A Look Back at The X-Files


By: David Carner (@davidcarner)

Spoilers to follow! (Although some of them are 24 years old)

In 1993, The X-Files premiered on Fox. It was placed on Friday night at 9, the latest primetime showing Fox had, and it did the strangest thing: it grew. It gathered a cult following and worked its way up the ratings chart, although it never cracked the top ten. The X-Files was very different than anything else on TV, as it mixed a little police procedural with supernatural/sci-fi. It also set the tone of how to create a season of some mythology episodes along with monsters of the week. (If one came before it, please let me know, because I’ve racked my brain trying to figure out another one.)

The X-Files’ main plot was an alien conspiracy (which we’ll get to it), but many weeks saw Mulder and Scully chasing things most self-respecting FBI agents wouldn’t touch. It also saw politics constantly being played out in the FBI, and in other offices in Washington, D.C. A shadow government conspiracy touched the agents, whether they were dealing with mythology episodes or the monster-of-of-the-week. The show was dark at many times, the perfect feel for what they were trying to accomplish, and something many shows fail to pull off. However, for all the darkness, there was another side to The X-Files: Mulder and Scully. When Mulder started off, he was far down the rabbit hole, and while there were times he did live there, Scully brought him back.

The premise of Mulder and Scully was very basic yet genius. A former medical doctor turned FBI agent, Dana Scully, who believed in science, was sent to The X-Files to discredit Fox Mulder’s work. Fox, a brilliant profiler, believes in the existence of UFOs, and believes that they kidnapped his sister years ago. A believer versus a skeptic, and it stayed that way for the most part. Even when Scully started to believe, everything was based on science.

For a second, let’s talk about Gillian Anderson’s performance, which still may not get enough credit. From day one, in my opinion, she was the co-star, but sometimes, David Duchovny was her co-star. As much as the show needed Fox, Scully was the glue, proven when Duchovny left the show in season eight and nine. Many say, me included, that the show was not as good for those two seasons. What we don’t say, and should, is the show would have been cancelled if it were not for her. Anderson’s performances shook you emotionally in so many episodes. Her crisis of faith, her kidnapping, her belief that she couldn’t conceive, to actually conceiving, to the giving up of her and Fox’s child, left me a sobbing mess many nights. I love Duchovny as Fox Mulder, but I do believe without Anderson as Dana Scully, this show would have never worked.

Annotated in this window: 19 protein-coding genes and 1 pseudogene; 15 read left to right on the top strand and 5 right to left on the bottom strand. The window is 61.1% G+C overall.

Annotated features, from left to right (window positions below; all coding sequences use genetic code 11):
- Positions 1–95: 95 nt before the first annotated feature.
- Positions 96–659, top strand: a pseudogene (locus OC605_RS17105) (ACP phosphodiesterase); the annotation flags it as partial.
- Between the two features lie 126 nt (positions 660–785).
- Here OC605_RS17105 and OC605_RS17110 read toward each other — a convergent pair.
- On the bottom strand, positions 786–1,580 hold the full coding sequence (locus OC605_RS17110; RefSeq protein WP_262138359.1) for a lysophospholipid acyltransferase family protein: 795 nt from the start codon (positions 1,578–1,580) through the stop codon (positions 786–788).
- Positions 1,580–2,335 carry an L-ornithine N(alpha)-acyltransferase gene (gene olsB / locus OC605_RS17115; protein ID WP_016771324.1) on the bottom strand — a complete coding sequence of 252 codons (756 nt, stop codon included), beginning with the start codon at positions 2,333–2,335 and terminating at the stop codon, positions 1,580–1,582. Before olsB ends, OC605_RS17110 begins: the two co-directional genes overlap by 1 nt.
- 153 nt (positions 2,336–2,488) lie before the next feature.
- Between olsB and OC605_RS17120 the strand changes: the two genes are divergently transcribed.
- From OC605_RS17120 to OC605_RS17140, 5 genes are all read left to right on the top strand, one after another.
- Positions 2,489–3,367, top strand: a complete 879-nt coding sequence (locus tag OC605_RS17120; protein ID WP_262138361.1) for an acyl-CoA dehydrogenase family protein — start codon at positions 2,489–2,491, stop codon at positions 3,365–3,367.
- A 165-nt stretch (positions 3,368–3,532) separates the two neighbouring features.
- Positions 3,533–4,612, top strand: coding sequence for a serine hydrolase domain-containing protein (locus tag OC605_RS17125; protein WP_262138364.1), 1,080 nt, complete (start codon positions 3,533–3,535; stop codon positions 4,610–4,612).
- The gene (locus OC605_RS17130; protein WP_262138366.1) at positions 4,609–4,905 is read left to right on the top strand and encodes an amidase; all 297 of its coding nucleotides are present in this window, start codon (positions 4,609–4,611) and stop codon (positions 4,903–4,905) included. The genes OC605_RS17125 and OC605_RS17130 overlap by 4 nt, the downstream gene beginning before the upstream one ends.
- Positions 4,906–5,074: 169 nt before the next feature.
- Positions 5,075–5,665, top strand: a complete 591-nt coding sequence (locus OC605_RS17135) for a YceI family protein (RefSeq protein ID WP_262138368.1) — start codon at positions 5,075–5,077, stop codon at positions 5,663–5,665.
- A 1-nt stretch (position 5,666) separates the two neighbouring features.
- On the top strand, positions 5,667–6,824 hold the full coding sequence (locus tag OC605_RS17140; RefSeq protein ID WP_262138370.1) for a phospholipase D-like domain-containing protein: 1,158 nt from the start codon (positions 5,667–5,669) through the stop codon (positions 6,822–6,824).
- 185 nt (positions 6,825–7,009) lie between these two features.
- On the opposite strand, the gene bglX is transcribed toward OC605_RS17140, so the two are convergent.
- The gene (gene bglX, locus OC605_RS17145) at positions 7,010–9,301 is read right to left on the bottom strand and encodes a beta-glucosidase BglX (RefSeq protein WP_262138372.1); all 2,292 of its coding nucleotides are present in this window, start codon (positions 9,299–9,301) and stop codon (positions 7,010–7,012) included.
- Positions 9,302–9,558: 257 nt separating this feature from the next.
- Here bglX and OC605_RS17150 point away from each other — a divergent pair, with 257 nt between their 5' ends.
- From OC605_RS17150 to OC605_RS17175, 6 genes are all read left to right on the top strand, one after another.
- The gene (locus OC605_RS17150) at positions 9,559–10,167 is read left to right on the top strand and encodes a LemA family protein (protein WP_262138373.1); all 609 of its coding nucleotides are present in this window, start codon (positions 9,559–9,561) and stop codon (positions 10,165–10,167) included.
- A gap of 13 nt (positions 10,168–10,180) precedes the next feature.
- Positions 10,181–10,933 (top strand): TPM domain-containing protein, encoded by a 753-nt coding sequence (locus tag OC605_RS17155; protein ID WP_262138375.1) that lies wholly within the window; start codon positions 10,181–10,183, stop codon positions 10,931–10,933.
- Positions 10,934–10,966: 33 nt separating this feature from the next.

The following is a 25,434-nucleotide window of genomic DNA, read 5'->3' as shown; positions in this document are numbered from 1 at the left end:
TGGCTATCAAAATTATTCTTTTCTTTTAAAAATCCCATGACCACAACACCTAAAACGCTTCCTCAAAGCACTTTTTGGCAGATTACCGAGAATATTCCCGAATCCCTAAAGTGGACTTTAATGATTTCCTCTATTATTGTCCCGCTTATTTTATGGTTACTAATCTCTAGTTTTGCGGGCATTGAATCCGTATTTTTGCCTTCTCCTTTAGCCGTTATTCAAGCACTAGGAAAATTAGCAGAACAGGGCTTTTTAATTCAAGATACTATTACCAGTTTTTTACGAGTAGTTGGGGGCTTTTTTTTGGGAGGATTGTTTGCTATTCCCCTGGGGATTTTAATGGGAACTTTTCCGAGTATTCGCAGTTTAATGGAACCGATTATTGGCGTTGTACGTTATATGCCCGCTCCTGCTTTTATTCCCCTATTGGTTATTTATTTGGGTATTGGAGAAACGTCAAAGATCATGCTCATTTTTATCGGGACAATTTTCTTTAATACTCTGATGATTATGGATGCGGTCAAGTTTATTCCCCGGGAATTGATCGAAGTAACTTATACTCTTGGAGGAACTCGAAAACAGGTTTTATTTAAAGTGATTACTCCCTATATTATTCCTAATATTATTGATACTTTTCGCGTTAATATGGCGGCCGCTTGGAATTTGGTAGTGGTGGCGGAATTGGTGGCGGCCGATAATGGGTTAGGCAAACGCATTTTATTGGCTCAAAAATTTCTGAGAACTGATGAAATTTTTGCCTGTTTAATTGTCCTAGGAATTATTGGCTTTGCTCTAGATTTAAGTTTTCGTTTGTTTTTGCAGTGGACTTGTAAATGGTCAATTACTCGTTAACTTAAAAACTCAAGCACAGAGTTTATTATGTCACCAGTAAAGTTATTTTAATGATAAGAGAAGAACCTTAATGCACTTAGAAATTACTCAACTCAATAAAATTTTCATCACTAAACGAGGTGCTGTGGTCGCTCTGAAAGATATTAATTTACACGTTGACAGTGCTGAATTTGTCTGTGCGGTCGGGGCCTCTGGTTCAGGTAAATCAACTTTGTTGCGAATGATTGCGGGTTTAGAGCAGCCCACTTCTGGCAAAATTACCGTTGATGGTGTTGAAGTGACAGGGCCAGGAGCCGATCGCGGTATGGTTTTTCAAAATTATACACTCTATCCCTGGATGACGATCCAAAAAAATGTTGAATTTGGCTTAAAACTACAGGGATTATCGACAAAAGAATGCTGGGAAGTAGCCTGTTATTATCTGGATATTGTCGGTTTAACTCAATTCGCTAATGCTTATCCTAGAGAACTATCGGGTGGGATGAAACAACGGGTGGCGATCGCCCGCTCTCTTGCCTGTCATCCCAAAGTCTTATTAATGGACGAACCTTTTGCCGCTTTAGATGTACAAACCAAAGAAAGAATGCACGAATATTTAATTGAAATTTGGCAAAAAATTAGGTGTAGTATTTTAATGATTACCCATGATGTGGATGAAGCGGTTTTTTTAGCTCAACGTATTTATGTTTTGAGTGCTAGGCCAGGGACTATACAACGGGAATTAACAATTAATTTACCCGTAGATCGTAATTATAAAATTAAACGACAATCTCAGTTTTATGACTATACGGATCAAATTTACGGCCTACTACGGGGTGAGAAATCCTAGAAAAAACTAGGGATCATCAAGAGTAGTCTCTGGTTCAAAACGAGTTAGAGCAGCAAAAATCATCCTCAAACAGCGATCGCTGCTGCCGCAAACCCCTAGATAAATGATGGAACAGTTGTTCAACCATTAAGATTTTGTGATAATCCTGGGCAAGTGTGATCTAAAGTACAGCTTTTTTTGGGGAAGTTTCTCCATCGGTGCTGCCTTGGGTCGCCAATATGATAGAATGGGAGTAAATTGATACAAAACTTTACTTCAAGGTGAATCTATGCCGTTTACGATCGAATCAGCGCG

There are tons of things out there about the mythology of the show, but some of the best episodes were the monsters of the week. The third episode, “Squeeze,” set the tone for these episodes, and it is still one of the best. It has been lauded as the episode that appealed to the general fans. It also began the running theme that became crucial to the show, which was finding the truth while also finding a way to capture and convict criminals. Speaking of “Squeeze,” its sequel that season, “Tooms,” introduced a character that became an integral part of the show in Assistant Director Walter Skinner, played by Mitch Pileggi. Skinner was a complicated character that was forced many times to straddle the fence between doing what his bosses told him, and helping Fox and Dana finding the truth.

Speaking of bosses, you can’t talk about The X-Files without mentioning William B. Davis and his portrayal of what I believe is the biggest villain you love to hate, The Cigarette Smoking Man, or CSM, as many X-File fans call him. Here’s the brilliance of what Chris Carter, the creator of The X-Files, did. We have a show about aliens, set on Earth, with no way of going into space to deal with them, so how do you have any hope of combating that? You give them human villains that are responsible for these aliens coming to Earth. (You also have a second set of aliens, but that’s some ways in, and I don’t want to make your mind explode.) The human villains were a cabal of such, and although CSM was not the leader, he was the man who carried out the wishes, and in the end he’s still standing (kind of).

There are over 200 episodes and many of them are amazing. “Home” was only shown once on network TV over its content. There were 210 award nominations given to the show, and it won 94 of them. The show grew and added – and killed – many characters over the years, the most notable being The Lone Gunmen. The trio, who were conspiracy theorists that were even more over the top than Fox, became so popular they even had their own TV show.

The X-Files was the first show I had to watch. I didn’t get involved until season four, but I quickly found and watched every back episode (something not easy to do back then; syndication was my friend). Seasons five, six, and seven are probably my most favorite, but they were all good. Yes, even those without Fox. Shows like Haven have mentioned the show in passing, and even today’s sci-fi/fantasy/comic book shows are still influenced by it. There is a poster that hangs in Fox’s office: I Want to Believe. For nine seasons and a movie I did, and then The X-Files left. It returned in 2008 with a stand-alone movie titled I Want to Believe, and it wasn’t the greatest. However, in 2016, season ten came back to Fox, with its highest ratings ever, and season 11 has been announced to film this summer and premier next year. The first nine seasons are currently available to stream at Hulu if you’re interested in catching up.

And remember, the truth is out there.

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